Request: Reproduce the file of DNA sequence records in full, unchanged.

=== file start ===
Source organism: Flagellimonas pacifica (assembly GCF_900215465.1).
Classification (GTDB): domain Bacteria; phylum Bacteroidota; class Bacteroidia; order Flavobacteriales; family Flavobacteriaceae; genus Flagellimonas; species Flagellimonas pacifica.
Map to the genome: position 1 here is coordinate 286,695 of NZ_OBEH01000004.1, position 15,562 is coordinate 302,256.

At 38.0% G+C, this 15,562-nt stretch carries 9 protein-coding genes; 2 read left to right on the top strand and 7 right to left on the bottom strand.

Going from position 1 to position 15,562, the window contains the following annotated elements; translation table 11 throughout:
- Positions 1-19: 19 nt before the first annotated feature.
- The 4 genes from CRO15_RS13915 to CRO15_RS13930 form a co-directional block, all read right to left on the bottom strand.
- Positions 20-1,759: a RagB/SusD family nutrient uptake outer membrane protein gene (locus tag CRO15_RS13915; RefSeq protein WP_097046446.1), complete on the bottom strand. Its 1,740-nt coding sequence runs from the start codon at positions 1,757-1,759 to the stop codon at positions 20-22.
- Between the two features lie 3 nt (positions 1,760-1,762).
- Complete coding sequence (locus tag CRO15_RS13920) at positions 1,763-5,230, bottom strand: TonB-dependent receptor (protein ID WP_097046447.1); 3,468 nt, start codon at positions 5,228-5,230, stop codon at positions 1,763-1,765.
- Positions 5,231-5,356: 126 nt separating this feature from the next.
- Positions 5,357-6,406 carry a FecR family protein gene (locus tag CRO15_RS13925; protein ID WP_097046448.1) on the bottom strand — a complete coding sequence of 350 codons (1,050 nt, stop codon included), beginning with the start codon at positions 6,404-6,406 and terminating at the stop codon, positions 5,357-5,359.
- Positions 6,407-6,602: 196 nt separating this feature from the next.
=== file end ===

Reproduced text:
Source organism: Flagellimonas pacifica (assembly GCF_900215465.1).
Classification (GTDB): domain Bacteria; phylum Bacteroidota; class Bacteroidia; order Flavobacteriales; family Flavobacteriaceae; genus Flagellimonas; species Flagellimonas pacifica.
Map to the genome: position 1 here is coordinate 286,695 of NZ_OBEH01000004.1, position 15,562 is coordinate 302,256.

At 38.0% G+C, this 15,562-nt stretch carries 9 protein-coding genes; 2 read left to right on the top strand and 7 right to left on the bottom strand.

Going from position 1 to position 15,562, the window contains the following annotated elements; translation table 11 throughout:
- Positions 1-19: 19 nt before the first annotated feature.
- The 4 genes from CRO15_RS13915 to CRO15_RS13930 form a co-directional block, all read right to left on the bottom strand.
- Positions 20-1,759: a RagB/SusD family nutrient uptake outer membrane protein gene (locus tag CRO15_RS13915; RefSeq protein WP_097046446.1), complete on the bottom strand. Its 1,740-nt coding sequence runs from the start codon at positions 1,757-1,759 to the stop codon at positions 20-22.
- Between the two features lie 3 nt (positions 1,760-1,762).
- Complete coding sequence (locus tag CRO15_RS13920) at positions 1,763-5,230, bottom strand: TonB-dependent receptor (protein ID WP_097046447.1); 3,468 nt, start codon at positions 5,228-5,230, stop codon at positions 1,763-1,765.
- Positions 5,231-5,356: 126 nt separating this feature from the next.
- Positions 5,357-6,406 carry a FecR family protein gene (locus tag CRO15_RS13925; protein ID WP_097046448.1) on the bottom strand — a complete coding sequence of 350 codons (1,050 nt, stop codon included), beginning with the start codon at positions 6,404-6,406 and terminating at the stop codon, positions 5,357-5,359.
- Positions 6,407-6,602: 196 nt separating this feature from the next.